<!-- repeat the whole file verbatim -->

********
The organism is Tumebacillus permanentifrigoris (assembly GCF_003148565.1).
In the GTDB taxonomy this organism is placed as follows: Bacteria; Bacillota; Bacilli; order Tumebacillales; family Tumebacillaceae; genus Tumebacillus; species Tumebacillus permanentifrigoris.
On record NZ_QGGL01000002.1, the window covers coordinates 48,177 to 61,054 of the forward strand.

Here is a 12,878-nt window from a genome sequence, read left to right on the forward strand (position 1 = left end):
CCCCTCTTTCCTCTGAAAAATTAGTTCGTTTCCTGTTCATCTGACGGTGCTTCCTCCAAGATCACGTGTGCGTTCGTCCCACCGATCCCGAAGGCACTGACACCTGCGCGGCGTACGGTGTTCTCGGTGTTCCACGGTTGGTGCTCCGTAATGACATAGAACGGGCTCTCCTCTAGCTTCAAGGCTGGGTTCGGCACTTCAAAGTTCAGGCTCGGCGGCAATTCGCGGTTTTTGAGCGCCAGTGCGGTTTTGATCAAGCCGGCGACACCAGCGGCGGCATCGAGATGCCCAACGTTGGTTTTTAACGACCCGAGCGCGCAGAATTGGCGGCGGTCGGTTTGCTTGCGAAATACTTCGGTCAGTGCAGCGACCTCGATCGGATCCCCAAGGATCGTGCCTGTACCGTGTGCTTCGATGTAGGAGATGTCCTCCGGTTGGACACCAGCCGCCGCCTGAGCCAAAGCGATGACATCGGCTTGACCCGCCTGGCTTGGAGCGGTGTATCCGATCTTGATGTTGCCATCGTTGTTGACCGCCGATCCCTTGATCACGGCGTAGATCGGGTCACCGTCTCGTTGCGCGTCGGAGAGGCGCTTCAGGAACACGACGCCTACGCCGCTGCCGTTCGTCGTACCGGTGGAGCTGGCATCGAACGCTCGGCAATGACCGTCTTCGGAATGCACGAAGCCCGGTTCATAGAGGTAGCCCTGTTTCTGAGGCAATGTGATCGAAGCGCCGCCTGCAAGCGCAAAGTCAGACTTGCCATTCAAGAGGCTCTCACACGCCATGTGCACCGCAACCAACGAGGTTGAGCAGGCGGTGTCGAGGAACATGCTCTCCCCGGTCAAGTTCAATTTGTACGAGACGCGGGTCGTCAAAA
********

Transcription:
The organism is Tumebacillus permanentifrigoris (assembly GCF_003148565.1).
In the GTDB taxonomy this organism is placed as follows: Bacteria; Bacillota; Bacilli; order Tumebacillales; family Tumebacillaceae; genus Tumebacillus; species Tumebacillus permanentifrigoris.
On record NZ_QGGL01000002.1, the window covers coordinates 48,177 to 61,054 of the forward strand.

Here is a 12,878-nt window from a genome sequence, read left to right on the forward strand (position 1 = left end):
CCCCTCTTTCCTCTGAAAAATTAGTTCGTTTCCTGTTCATCTGACGGTGCTTCCTCCAAGATCACGTGTGCGTTCGTCCCACCGATCCCGAAGGCACTGACACCTGCGCGGCGTACGGTGTTCTCGGTGTTCCACGGTTGGTGCTCCGTAATGACATAGAACGGGCTCTCCTCTAGCTTCAAGGCTGGGTTCGGCACTTCAAAGTTCAGGCTCGGCGGCAATTCGCGGTTTTTGAGCGCCAGTGCGGTTTTGATCAAGCCGGCGACACCAGCGGCGGCATCGAGATGCCCAACGTTGGTTTTTAACGACCCGAGCGCGCAGAATTGGCGGCGGTCGGTTTGCTTGCGAAATACTTCGGTCAGTGCAGCGACCTCGATCGGATCCCCAAGGATCGTGCCTGTACCGTGTGCTTCGATGTAGGAGATGTCCTCCGGTTGGACACCAGCCGCCGCCTGAGCCAAAGCGATGACATCGGCTTGACCCGCCTGGCTTGGAGCGGTGTATCCGATCTTGATGTTGCCATCGTTGTTGACCGCCGATCCCTTGATCACGGCGTAGATCGGGTCACCGTCTCGTTGCGCGTCGGAGAGGCGCTTCAGGAACACGACGCCTACGCCGCTGCCGTTCGTCGTACCGGTGGAGCTGGCATCGAACGCTCGGCAATGACCGTCTTCGGAATGCACGAAGCCCGGTTCATAGAGGTAGCCCTGTTTCTGAGGCAATGTGATCGAAGCGCCGCCTGCAAGCGCAAAGTCAGACTTGCCATTCAAGAGGCTCTCACACGCCATGTGCACCGCAACCAACGAGGTTGAGCAGGCGGTGTCGAGGAACATGCTCTCCCCGGTCAAGTTCAATTTGTACGAGACGCGGGTCGTCAAAA